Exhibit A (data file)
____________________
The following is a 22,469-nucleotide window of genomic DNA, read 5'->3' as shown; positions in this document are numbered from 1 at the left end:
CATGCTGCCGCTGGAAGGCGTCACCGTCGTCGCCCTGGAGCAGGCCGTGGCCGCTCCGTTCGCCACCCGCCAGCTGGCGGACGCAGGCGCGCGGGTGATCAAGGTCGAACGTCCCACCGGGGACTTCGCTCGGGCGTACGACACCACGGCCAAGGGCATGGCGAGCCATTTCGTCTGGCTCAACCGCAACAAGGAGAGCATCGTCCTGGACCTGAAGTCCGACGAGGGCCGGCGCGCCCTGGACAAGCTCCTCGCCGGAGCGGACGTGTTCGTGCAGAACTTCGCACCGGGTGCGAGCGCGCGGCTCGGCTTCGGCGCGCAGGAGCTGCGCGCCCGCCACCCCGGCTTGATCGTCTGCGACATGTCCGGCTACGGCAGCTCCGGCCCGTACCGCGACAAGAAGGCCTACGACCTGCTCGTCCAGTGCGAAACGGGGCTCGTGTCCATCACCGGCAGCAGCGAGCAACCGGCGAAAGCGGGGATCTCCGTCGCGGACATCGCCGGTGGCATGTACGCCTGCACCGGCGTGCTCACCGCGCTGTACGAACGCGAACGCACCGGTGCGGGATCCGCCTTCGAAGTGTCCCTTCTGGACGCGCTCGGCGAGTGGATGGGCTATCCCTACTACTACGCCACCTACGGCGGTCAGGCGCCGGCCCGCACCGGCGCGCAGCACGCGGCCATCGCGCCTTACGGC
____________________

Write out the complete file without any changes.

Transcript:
The following is a 22,469-nucleotide window of genomic DNA, read 5'->3' as shown; positions in this document are numbered from 1 at the left end:
CATGCTGCCGCTGGAAGGCGTCACCGTCGTCGCCCTGGAGCAGGCCGTGGCCGCTCCGTTCGCCACCCGCCAGCTGGCGGACGCAGGCGCGCGGGTGATCAAGGTCGAACGTCCCACCGGGGACTTCGCTCGGGCGTACGACACCACGGCCAAGGGCATGGCGAGCCATTTCGTCTGGCTCAACCGCAACAAGGAGAGCATCGTCCTGGACCTGAAGTCCGACGAGGGCCGGCGCGCCCTGGACAAGCTCCTCGCCGGAGCGGACGTGTTCGTGCAGAACTTCGCACCGGGTGCGAGCGCGCGGCTCGGCTTCGGCGCGCAGGAGCTGCGCGCCCGCCACCCCGGCTTGATCGTCTGCGACATGTCCGGCTACGGCAGCTCCGGCCCGTACCGCGACAAGAAGGCCTACGACCTGCTCGTCCAGTGCGAAACGGGGCTCGTGTCCATCACCGGCAGCAGCGAGCAACCGGCGAAAGCGGGGATCTCCGTCGCGGACATCGCCGGTGGCATGTACGCCTGCACCGGCGTGCTCACCGCGCTGTACGAACGCGAACGCACCGGTGCGGGATCCGCCTTCGAAGTGTCCCTTCTGGACGCGCTCGGCGAGTGGATGGGCTATCCCTACTACTACGCCACCTACGGCGGTCAGGCGCCGGCCCGCACCGGCGCGCAGCACGCGGCCATCGCGCCTTACGGC